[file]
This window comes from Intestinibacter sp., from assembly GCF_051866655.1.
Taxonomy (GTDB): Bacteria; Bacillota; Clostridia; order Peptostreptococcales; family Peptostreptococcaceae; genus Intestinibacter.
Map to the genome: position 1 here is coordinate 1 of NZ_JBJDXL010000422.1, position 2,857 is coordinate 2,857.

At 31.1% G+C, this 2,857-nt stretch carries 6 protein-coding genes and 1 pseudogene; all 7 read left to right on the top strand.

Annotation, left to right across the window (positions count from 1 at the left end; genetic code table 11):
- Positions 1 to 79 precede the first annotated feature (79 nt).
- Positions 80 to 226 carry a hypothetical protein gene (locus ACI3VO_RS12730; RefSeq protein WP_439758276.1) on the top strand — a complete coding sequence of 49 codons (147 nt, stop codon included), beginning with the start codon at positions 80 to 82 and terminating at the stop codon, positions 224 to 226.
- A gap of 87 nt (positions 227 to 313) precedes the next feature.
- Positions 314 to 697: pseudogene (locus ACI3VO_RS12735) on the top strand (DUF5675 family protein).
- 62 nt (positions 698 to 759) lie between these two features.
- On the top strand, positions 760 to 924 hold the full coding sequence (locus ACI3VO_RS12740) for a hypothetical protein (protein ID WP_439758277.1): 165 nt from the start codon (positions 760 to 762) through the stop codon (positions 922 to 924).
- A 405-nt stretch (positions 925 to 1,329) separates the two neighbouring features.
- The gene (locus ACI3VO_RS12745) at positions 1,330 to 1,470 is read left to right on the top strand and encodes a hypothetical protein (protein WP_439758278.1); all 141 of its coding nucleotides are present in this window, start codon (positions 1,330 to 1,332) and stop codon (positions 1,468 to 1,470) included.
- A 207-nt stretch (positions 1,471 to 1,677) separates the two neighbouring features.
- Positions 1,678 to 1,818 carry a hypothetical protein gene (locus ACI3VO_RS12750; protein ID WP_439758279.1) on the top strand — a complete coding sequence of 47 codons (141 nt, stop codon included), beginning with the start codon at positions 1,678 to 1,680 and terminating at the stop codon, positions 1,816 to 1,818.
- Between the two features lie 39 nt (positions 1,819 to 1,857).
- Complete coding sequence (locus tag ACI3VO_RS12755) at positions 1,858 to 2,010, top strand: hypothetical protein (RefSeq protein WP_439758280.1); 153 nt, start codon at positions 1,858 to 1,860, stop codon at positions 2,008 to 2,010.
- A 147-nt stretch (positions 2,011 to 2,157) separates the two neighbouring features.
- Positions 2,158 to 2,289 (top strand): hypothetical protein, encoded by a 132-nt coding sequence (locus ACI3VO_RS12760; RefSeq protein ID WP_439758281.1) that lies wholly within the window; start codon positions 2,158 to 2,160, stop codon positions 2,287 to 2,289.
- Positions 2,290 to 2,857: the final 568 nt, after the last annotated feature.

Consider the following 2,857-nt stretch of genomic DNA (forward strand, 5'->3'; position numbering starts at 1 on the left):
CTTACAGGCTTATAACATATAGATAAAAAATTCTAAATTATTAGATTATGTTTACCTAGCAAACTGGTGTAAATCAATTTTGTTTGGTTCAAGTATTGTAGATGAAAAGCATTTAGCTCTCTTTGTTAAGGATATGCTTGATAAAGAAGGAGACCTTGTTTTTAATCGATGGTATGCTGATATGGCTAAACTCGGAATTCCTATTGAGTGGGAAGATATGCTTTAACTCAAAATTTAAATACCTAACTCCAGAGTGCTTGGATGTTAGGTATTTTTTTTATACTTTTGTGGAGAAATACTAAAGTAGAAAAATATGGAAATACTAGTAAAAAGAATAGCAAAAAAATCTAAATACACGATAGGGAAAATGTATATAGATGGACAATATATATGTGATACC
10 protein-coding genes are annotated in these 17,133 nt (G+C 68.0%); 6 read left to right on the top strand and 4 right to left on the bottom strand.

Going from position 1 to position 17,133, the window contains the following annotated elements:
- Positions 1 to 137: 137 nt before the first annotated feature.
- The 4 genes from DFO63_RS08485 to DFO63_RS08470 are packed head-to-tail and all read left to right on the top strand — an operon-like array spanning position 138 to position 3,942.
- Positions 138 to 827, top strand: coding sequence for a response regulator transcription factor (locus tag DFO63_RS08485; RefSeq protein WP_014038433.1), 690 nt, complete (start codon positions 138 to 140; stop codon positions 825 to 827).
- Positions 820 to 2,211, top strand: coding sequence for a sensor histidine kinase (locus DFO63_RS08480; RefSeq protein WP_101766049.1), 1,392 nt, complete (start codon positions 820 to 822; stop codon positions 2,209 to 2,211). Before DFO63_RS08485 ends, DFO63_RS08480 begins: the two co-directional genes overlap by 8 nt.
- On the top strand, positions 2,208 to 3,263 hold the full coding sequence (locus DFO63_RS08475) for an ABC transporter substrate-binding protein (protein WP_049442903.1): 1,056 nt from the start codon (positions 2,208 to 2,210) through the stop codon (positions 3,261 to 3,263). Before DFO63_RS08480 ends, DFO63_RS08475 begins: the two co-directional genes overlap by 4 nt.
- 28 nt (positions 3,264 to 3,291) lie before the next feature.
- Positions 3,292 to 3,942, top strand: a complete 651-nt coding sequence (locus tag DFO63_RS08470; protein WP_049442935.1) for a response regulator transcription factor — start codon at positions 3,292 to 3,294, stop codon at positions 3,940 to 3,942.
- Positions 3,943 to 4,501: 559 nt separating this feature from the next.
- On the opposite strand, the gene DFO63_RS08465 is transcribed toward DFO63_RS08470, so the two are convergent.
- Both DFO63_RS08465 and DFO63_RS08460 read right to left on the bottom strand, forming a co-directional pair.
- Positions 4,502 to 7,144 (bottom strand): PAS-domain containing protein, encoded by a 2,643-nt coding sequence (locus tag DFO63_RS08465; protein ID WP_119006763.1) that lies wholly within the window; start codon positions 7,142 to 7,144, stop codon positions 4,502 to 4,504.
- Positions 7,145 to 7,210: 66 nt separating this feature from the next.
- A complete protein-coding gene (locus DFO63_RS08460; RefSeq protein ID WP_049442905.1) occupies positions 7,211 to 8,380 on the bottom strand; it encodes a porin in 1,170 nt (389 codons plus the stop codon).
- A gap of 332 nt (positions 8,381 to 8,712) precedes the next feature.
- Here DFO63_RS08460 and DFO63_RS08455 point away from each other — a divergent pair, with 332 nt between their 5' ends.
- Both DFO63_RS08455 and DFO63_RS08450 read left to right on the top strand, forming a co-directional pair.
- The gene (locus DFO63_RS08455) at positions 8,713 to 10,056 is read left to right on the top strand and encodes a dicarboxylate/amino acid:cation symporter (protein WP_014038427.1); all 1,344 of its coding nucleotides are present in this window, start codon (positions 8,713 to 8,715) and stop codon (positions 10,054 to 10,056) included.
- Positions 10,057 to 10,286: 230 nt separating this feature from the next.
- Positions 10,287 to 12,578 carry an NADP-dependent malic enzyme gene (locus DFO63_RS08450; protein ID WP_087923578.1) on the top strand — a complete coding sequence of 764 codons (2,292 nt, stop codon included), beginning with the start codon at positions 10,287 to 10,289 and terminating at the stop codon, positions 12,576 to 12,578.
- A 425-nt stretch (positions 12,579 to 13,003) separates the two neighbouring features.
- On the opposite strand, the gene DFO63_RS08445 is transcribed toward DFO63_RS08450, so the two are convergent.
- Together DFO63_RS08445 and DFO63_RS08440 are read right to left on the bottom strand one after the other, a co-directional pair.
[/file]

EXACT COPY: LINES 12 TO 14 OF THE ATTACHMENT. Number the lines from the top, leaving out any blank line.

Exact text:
- A 405-nt stretch (positions 925 to 1,329) separates the two neighbouring features.
- The gene (locus ACI3VO_RS12745) at positions 1,330 to 1,470 is read left to right on the top strand and encodes a hypothetical protein (protein WP_439758278.1); all 141 of its coding nucleotides are present in this window, start codon (positions 1,330 to 1,332) and stop codon (positions 1,468 to 1,470) included.
- A 207-nt stretch (positions 1,471 to 1,677) separates the two neighbouring features.